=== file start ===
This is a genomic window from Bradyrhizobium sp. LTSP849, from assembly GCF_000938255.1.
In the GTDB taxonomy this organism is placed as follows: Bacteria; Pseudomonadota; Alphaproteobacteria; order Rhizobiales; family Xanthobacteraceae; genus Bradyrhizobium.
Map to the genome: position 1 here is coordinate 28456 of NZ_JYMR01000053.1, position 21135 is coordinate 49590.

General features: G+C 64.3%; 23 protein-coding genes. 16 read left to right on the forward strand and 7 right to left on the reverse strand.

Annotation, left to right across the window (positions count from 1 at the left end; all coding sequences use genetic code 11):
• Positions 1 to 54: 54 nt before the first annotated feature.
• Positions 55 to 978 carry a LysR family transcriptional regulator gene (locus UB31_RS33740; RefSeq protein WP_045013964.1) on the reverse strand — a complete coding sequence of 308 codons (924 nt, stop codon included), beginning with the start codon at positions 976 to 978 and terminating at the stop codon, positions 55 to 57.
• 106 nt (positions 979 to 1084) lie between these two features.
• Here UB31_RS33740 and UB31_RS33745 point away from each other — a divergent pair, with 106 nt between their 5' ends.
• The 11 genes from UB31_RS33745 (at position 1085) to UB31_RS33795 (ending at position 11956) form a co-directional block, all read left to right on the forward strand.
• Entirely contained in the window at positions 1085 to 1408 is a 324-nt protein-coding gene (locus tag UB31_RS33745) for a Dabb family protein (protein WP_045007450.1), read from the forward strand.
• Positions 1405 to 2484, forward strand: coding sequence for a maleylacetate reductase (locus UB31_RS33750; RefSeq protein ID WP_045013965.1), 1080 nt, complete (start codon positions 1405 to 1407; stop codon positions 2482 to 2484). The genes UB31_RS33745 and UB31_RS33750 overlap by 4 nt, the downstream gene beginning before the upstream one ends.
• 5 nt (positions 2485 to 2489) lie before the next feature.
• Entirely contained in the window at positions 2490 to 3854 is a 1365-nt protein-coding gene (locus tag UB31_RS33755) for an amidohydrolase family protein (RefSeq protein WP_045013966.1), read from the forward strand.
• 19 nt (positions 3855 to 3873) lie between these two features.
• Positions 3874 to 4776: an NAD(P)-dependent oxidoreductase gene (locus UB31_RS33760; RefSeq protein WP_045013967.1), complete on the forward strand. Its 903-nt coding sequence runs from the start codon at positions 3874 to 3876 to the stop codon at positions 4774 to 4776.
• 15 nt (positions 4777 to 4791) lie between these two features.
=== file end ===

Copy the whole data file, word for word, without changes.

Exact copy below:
This is a genomic window from Bradyrhizobium sp. LTSP849, from assembly GCF_000938255.1.
In the GTDB taxonomy this organism is placed as follows: Bacteria; Pseudomonadota; Alphaproteobacteria; order Rhizobiales; family Xanthobacteraceae; genus Bradyrhizobium.
Map to the genome: position 1 here is coordinate 28456 of NZ_JYMR01000053.1, position 21135 is coordinate 49590.

General features: G+C 64.3%; 23 protein-coding genes. 16 read left to right on the forward strand and 7 right to left on the reverse strand.

Annotation, left to right across the window (positions count from 1 at the left end; all coding sequences use genetic code 11):
• Positions 1 to 54: 54 nt before the first annotated feature.
• Positions 55 to 978 carry a LysR family transcriptional regulator gene (locus UB31_RS33740; RefSeq protein WP_045013964.1) on the reverse strand — a complete coding sequence of 308 codons (924 nt, stop codon included), beginning with the start codon at positions 976 to 978 and terminating at the stop codon, positions 55 to 57.
• 106 nt (positions 979 to 1084) lie between these two features.
• Here UB31_RS33740 and UB31_RS33745 point away from each other — a divergent pair, with 106 nt between their 5' ends.
• The 11 genes from UB31_RS33745 (at position 1085) to UB31_RS33795 (ending at position 11956) form a co-directional block, all read left to right on the forward strand.
• Entirely contained in the window at positions 1085 to 1408 is a 324-nt protein-coding gene (locus tag UB31_RS33745) for a Dabb family protein (protein WP_045007450.1), read from the forward strand.
• Positions 1405 to 2484, forward strand: coding sequence for a maleylacetate reductase (locus UB31_RS33750; RefSeq protein ID WP_045013965.1), 1080 nt, complete (start codon positions 1405 to 1407; stop codon positions 2482 to 2484). The genes UB31_RS33745 and UB31_RS33750 overlap by 4 nt, the downstream gene beginning before the upstream one ends.
• 5 nt (positions 2485 to 2489) lie before the next feature.
• Entirely contained in the window at positions 2490 to 3854 is a 1365-nt protein-coding gene (locus tag UB31_RS33755) for an amidohydrolase family protein (RefSeq protein WP_045013966.1), read from the forward strand.
• 19 nt (positions 3855 to 3873) lie between these two features.
• Positions 3874 to 4776: an NAD(P)-dependent oxidoreductase gene (locus UB31_RS33760; RefSeq protein WP_045013967.1), complete on the forward strand. Its 903-nt coding sequence runs from the start codon at positions 3874 to 3876 to the stop codon at positions 4774 to 4776.
• 15 nt (positions 4777 to 4791) lie between these two features.